Jamie Hale

Jamie Hale

Sunday, April 1, 2012

Investigating Placebo Effects

This is the first in a series of articles that will investigate
placebo and nocebo effects. Currently, there is some exciting
research being done in these areas. This series will explore
placebo and placebo - related effects in many different areas.

The individual's mind, emotions, and beliefs play a central role
in any treatment or therapy (procedure, protocol). Placebo effects
are mediated by many molecules in the brain which may affect the
course of a disease or response to treatment. Many misconceptions
exist regarding placebo effects- in the lay public and scientific
community. Probably, the most common misconception is in how
the words 'placebo effect' and 'placebo response' are defined.
Commonly the words refer to outcomes in placebo groups, without
consideration that a variety of factors are responsible for the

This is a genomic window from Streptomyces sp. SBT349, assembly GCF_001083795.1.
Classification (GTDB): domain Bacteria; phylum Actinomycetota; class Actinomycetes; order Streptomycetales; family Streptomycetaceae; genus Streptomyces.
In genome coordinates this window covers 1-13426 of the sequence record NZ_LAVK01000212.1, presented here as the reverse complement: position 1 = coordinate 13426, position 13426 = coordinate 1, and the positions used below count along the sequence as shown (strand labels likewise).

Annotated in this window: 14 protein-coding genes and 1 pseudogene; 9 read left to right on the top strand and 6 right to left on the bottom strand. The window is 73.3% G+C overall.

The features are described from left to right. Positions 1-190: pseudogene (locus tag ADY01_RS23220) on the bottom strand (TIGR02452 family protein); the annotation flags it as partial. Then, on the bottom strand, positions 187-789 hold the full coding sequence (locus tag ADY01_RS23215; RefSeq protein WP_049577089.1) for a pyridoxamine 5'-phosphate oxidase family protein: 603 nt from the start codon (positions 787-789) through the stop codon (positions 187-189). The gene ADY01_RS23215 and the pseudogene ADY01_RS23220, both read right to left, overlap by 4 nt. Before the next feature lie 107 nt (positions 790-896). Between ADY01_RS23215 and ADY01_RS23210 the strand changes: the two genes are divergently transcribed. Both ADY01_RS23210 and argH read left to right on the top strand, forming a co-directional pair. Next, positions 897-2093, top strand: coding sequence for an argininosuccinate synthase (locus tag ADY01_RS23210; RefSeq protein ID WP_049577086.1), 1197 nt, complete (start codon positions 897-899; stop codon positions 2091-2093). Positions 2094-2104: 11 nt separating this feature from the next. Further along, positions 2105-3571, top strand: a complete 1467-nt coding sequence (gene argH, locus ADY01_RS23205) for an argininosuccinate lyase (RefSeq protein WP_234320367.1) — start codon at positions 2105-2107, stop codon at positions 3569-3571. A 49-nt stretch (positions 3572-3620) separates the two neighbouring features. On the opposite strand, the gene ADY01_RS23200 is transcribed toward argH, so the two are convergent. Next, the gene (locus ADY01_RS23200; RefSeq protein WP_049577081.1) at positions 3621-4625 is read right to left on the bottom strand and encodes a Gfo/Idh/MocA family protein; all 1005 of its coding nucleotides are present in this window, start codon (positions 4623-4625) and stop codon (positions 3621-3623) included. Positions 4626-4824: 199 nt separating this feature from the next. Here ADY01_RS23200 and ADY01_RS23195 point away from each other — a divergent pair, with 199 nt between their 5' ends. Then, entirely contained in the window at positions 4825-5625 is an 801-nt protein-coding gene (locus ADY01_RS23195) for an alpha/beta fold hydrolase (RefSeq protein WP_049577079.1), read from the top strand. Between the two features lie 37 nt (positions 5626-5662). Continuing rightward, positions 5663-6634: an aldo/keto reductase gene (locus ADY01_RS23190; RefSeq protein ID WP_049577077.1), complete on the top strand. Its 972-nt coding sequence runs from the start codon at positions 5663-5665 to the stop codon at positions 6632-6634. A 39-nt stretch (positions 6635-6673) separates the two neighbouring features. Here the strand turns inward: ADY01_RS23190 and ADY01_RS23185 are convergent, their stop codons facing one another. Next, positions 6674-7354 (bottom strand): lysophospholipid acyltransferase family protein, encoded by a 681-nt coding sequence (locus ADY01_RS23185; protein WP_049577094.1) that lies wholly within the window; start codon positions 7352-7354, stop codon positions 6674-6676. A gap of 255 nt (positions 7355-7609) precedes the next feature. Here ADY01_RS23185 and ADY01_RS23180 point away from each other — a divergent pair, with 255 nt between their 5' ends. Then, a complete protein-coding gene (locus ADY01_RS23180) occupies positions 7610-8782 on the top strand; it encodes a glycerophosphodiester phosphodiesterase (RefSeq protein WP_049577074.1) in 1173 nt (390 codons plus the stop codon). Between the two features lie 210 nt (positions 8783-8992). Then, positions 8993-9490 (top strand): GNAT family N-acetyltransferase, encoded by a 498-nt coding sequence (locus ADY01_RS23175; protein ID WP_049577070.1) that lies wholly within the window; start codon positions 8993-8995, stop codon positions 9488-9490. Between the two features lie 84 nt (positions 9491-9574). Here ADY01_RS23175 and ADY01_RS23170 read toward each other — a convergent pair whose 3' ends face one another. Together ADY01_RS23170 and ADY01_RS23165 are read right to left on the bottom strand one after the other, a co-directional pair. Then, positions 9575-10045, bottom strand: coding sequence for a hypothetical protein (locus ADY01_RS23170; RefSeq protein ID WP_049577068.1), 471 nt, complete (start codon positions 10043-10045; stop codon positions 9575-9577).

reduction of a symptom when taking a placebo or receiving a placebo
-related treatment. The reduction of the symptom could be due to:

Spontaneous remission
Regression to the mean
Effects of co-intervention
Real placebo response (Neurobiological& various physiological responses)

Another common misconception is that there is only one placebo effect. There is not one, but many (various mechanisms underlie placebo effects). It is more appropriate to think in terms of effects not effect.

Placebo effects have been shown in many different areas in science. Sometimes placebo effects have been shown to mimic or even exceed effects produced by active treatments (such as therapies or medications).

The content featured in this series of articles will be the same type of content featured in my new book - The Amazing World of Placebo Effects.

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